When 2Simple's Max Wainewright demonstrated Augmented Reality to teachers at the North East London TeachMeet (left), jaws dropped almost in unison.
Within little more than a minute, an on-screen car he had designed appeared to be "projected" in three dimensions on to his hand via a webcam. Here he explains what Augmented Reality is, why it is becoming important and where you can see it at BETT 2010...
"Augmented Reality (or AR for short) has been with us for a number of years, but has recently started to become a mainstream technology. AR is the process whereby a real-life image (usually viewed via a web cam) is enhanced by computer-generated graphics superimposed on top of the image.
"How can this benefit us? For example an iPhone camera might be pointed at a busy street. The iPhone uses GPS technology to figure out where it is, and which direction it is facing. It then overlays an arrow on top of the image, pointing the direction to walk to get to the nearest station. All very exciting, but how can this be used in an educational context to enhance learning?
"We have a number of projects in development at 2Simple that make use of AR. Our simple online design program '2Design and Make' was released earlier this year. It enabled children to design a car, house or other object on screen, then print out a 'net' and build it.
"Anyone who has taught young children to design something in side view, or asked children to draw a plan view of an object will be aware that this can be challenging. We produced an AR module for the software which allows children to place a specially coloured card in their hand and hold it up to the computer's webcam. The webcam 'looks' at the image it 'sees' and works out where the card is and which direction it is facing in. It then superimposes an image of the car/object (viewable on the video screen) in the child's hand. By turning their hand around, the image is rotated in real time – giving the illusion of actually holding the object in one's hand (watch video below).
"We have a much more basic, yet very magical interpretation of AR coming out in a new piece of software this BETT. 2Create A Story 2 allows children to print out their stories with an AR marker in the corner. By visiting our website they are then able to hold their story up to the camera and see a simple animation appear on the webcam image of their page - bringing their story to life before their very eyes.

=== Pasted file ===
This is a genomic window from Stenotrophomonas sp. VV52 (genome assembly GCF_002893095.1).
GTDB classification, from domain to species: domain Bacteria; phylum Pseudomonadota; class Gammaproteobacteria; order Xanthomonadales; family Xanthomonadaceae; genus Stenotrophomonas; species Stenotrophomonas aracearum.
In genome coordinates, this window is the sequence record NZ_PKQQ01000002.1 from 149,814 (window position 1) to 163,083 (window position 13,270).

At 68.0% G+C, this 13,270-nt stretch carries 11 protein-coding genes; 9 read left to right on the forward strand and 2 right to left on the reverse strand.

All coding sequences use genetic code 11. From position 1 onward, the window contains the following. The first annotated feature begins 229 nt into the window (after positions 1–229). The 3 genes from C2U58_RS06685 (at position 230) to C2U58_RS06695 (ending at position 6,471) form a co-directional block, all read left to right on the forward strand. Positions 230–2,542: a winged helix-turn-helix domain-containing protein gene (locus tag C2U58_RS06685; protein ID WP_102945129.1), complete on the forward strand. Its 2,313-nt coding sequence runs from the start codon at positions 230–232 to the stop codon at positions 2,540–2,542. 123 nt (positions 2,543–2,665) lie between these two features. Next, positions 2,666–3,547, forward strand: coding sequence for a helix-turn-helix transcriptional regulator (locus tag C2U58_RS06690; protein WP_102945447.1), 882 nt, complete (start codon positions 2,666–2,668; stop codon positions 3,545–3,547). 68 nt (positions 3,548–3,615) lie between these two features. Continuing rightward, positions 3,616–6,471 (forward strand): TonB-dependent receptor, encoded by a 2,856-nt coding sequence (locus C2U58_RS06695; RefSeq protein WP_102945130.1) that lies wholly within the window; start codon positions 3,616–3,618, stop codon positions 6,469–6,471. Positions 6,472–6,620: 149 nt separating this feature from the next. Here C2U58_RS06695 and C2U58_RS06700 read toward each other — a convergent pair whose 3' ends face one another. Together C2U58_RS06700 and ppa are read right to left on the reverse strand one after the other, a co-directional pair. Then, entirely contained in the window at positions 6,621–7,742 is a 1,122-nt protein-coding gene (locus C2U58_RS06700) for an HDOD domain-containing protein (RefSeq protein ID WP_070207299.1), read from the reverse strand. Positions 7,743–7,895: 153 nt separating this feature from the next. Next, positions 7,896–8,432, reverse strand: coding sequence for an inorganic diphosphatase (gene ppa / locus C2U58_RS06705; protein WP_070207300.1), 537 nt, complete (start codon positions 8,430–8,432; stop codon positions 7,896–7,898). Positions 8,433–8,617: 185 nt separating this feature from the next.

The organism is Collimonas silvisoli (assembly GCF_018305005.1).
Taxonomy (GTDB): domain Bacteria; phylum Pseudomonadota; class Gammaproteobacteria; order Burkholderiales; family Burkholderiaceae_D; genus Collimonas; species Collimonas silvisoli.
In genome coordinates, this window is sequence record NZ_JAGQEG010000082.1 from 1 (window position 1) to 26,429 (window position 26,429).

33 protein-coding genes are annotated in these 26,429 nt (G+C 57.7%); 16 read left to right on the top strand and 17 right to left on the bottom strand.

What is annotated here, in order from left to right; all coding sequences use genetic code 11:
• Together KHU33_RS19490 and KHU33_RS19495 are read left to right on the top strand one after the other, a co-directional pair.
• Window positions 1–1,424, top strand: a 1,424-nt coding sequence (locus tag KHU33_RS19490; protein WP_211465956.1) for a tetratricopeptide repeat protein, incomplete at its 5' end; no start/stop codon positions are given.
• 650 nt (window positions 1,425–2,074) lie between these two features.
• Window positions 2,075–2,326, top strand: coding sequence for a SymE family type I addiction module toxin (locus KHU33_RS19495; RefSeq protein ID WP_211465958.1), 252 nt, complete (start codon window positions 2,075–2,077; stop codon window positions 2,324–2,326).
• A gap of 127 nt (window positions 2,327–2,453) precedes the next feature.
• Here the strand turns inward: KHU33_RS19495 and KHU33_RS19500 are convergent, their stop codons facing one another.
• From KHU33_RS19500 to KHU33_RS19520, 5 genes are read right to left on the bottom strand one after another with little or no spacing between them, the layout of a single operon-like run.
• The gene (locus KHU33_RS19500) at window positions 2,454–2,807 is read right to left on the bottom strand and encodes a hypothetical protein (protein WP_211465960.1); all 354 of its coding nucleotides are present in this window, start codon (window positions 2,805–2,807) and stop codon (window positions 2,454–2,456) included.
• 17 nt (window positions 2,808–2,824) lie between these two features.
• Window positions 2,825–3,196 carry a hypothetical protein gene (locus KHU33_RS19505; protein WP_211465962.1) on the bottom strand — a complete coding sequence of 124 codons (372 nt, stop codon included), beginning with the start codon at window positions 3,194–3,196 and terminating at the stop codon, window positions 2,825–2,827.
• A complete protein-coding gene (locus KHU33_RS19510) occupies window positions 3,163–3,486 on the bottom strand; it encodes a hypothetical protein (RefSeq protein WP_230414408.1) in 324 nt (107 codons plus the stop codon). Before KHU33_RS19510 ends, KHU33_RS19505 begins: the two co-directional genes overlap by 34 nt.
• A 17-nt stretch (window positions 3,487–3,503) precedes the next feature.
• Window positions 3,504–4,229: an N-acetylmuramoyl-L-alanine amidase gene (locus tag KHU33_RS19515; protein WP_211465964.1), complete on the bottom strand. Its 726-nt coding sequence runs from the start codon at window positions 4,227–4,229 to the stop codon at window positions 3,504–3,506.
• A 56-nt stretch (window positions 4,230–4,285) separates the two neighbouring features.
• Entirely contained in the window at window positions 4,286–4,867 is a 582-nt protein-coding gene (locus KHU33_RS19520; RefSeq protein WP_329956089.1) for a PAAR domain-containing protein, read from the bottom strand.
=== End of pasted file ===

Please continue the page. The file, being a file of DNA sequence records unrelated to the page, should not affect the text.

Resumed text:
"How does this work? It's relatively simple. the AR software loops through all the pixels in the image until it finds the part of the picture which contains the special card or AR 'marker'. Typically this will look rather like a bar code, but with a series of black squares rather than stripes, arranged in a pattern to signify a particular piece of information. Once it has found the marker, the software is then able to figure out which direction it is pointing and pass this information on to the rest of the program to superimpose whatever is needed. A modern PC is fast enough to this in 'real time' – taking a couple of milliseconds at the most.
"This is relatively straightforward technology, much simpler than 'face recognition' for example. The software is looking for something that has already been created to be 'machine readable' – the AR 'marker'.
"Future developments will offer AR technology that can process real-world imagery, for example superimposing clothes on to your image in an AR 'mirror'. AR glasses will enable you to see the superimposed image on top of your 'real' vision rather than in a webcam. As AR develops we will continue to look for opportunities to use it to enhance learning. Watch this space..."
Max Wainewright is co-founder and director of 2Simple Software
January 13-16, Olympia, London
You can find out more about augmented reality and new 2Simple software on the company's stand at BETT. Stand F59
Other YouTube examples of Augmented Reality below: